He was not great, yet by no means did he fail to make an impact. Delva is strong and has good size, and the fundamental components for effective penetration and run-stopping are there – but he is very fresh, and has a ton of expectations resting on his shoulder pads.
If we put spring into a vacuum, I'm worried about the DT's moving forward. Add in Hautau's broken hand, and it leads to more questions than answers.
Speaking of Hautau – OSU only got about a week out of him before he showed up to practice in a sling. My limited observation time of the 6-1, 320 junior revealed that he is cut from the same mold as Delva at this juncture, and will need a lot more work in order to get to the point where he can adequately fill the void left by Castro Masaniai.
Hautau has a huge upside if he can shed a few pounds, get in better football shape and recover smoothly from the arm injury. The real question is this – will a week of spring plus a fall camp hopefully be enough time for Hautau to become a bona fide Pac-12 defensive tackle, or will someone more game ready take his place?
The Young Guys
Defensive ends Lavonte Barnett and Akeem Gonzales found a new level this spring.
The duo split the lion's share of snaps on the scout team and saw some brief flashes of playing time when they were needed with the secondary defensive unit. Barnett boasts strength and moderate speed, whereas Gonzales adheres to the opposite side of the spectrum as an agile pass rusher who lacks a strong initial push.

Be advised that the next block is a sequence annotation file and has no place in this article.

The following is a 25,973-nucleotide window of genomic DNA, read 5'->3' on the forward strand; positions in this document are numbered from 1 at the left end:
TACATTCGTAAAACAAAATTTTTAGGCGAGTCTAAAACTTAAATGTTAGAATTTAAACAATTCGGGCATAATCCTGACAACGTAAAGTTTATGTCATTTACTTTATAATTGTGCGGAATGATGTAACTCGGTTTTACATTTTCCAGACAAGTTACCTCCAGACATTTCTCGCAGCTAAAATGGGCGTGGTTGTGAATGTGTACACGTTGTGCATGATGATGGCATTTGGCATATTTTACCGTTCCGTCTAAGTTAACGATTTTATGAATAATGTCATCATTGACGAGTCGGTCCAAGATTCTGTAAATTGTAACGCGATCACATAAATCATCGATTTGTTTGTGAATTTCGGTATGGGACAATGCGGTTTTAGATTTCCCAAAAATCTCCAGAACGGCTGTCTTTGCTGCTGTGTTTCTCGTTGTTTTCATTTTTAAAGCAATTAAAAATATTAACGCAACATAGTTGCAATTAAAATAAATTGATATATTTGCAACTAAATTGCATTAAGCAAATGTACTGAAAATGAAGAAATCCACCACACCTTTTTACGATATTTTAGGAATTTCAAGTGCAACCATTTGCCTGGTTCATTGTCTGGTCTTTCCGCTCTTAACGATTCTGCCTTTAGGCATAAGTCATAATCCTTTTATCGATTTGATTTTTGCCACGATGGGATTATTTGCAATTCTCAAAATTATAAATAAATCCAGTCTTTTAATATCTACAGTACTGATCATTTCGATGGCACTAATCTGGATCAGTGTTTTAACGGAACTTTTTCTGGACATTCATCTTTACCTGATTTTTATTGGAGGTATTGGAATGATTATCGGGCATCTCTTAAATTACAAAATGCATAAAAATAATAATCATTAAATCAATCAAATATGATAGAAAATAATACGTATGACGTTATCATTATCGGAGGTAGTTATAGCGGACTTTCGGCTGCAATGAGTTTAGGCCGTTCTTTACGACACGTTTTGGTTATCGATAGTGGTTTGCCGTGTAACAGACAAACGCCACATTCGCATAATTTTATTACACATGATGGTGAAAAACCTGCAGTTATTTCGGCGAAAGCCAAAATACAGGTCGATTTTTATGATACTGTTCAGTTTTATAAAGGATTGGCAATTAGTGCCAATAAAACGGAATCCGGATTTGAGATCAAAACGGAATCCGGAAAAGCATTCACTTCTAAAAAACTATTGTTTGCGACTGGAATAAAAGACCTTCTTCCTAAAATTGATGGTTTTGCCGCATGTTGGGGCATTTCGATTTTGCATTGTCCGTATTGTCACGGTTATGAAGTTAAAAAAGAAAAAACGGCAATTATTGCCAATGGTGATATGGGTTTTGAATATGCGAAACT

Barnett in particular is a force when it comes to getting at the QB – he is more of a bull rusher than anything else and once he finds a good angle on a guy, he can blow right past him. Both are redshirt sophomores with big upsides if the latter half of spring ball is any indicator.
Bennett, a redshirt sophomore, was probably the most impressive and often used member of OSU's D-line youth.
Much of his playing time was a byproduct of the Hautau injury, but overall I think Bennett took advantage of an opportunity and made a serious bid for more playing time in the fall. At 6-3, 280 Bennett manages to utilize a successful mix of straight-line speed/power and solid technique to slip through the offensive line. He shares a frame similar to Delva, and they worked well as a pass rushing unit.
Bennett is the guy to keep an eye on as August looms closer – Hautau's injury may have interesting implications on the battle for a starting role at the nose tackle.
Noke Tago was the guy I had high hopes for this spring and for what it's worth, I felt a little let down. He didn't really capitalize on the spring session or make a no-brainer bid to get off the scout team and into the 2's rotation.
Good things take time and Tago certainly showed that he could use further development. At 6-1, 302, the redshirt freshman offers yet another good mix of size, leverage, power and agility, but he hasn't really honed any of those particular skills into a formidable pass rushing approach.
Ali'i Robins had an all-around strong spring. At 6-2, 272 pounds, he plays sharp football, possesses quick feet and the raw ability to play defensive tackle or defensive end. He is a potential candidate for the vacated ‘super-sub' role in the starting rotation, but will need to work on being more of a consistent and durable pass rusher in order to secure that role.
What I've Learned Most
Short and sweet here – the defensive tackle scenario is a serious concern.
The starting defensive tackle duo is tenuous at best post-spring, and this is a substantial question given the fact that OSU's claim to fame last season was their ability to stuff the run – and to also help allow Crichton and Wynn to shine.
What we've learned from spring: OSU D-Line